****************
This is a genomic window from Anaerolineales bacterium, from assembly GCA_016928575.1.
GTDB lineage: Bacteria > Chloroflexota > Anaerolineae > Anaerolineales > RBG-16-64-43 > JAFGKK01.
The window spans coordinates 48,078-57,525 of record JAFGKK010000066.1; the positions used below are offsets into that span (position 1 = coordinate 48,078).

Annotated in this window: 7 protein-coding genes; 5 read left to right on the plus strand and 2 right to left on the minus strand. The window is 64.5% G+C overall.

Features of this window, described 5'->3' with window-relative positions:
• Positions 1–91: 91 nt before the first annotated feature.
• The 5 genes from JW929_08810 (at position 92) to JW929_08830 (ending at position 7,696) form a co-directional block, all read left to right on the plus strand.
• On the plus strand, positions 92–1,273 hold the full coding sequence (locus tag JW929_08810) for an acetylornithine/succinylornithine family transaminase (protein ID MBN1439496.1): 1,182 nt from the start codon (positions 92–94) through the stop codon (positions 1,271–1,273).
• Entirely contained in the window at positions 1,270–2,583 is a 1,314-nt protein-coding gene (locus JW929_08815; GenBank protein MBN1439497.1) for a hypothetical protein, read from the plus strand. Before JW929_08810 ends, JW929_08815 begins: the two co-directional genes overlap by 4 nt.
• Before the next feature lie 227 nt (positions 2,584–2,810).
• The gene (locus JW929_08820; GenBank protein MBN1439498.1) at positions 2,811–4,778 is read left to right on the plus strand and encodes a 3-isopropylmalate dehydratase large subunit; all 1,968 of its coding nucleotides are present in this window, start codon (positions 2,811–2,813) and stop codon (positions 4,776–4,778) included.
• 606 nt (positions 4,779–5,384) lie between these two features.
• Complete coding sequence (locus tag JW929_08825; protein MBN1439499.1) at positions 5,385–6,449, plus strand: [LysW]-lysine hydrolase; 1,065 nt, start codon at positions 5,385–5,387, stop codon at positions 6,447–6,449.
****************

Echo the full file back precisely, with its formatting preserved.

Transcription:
This is a genomic window from Anaerolineales bacterium, from assembly GCA_016928575.1.
GTDB lineage: Bacteria > Chloroflexota > Anaerolineae > Anaerolineales > RBG-16-64-43 > JAFGKK01.
The window spans coordinates 48,078-57,525 of record JAFGKK010000066.1; the positions used below are offsets into that span (position 1 = coordinate 48,078).

Annotated in this window: 7 protein-coding genes; 5 read left to right on the plus strand and 2 right to left on the minus strand. The window is 64.5% G+C overall.

Features of this window, described 5'->3' with window-relative positions:
• Positions 1–91: 91 nt before the first annotated feature.
• The 5 genes from JW929_08810 (at position 92) to JW929_08830 (ending at position 7,696) form a co-directional block, all read left to right on the plus strand.
• On the plus strand, positions 92–1,273 hold the full coding sequence (locus tag JW929_08810) for an acetylornithine/succinylornithine family transaminase (protein ID MBN1439496.1): 1,182 nt from the start codon (positions 92–94) through the stop codon (positions 1,271–1,273).
• Entirely contained in the window at positions 1,270–2,583 is a 1,314-nt protein-coding gene (locus JW929_08815; GenBank protein MBN1439497.1) for a hypothetical protein, read from the plus strand. Before JW929_08810 ends, JW929_08815 begins: the two co-directional genes overlap by 4 nt.
• Before the next feature lie 227 nt (positions 2,584–2,810).
• The gene (locus JW929_08820; GenBank protein MBN1439498.1) at positions 2,811–4,778 is read left to right on the plus strand and encodes a 3-isopropylmalate dehydratase large subunit; all 1,968 of its coding nucleotides are present in this window, start codon (positions 2,811–2,813) and stop codon (positions 4,776–4,778) included.
• 606 nt (positions 4,779–5,384) lie between these two features.
• Complete coding sequence (locus tag JW929_08825; protein MBN1439499.1) at positions 5,385–6,449, plus strand: [LysW]-lysine hydrolase; 1,065 nt, start codon at positions 5,385–5,387, stop codon at positions 6,447–6,449.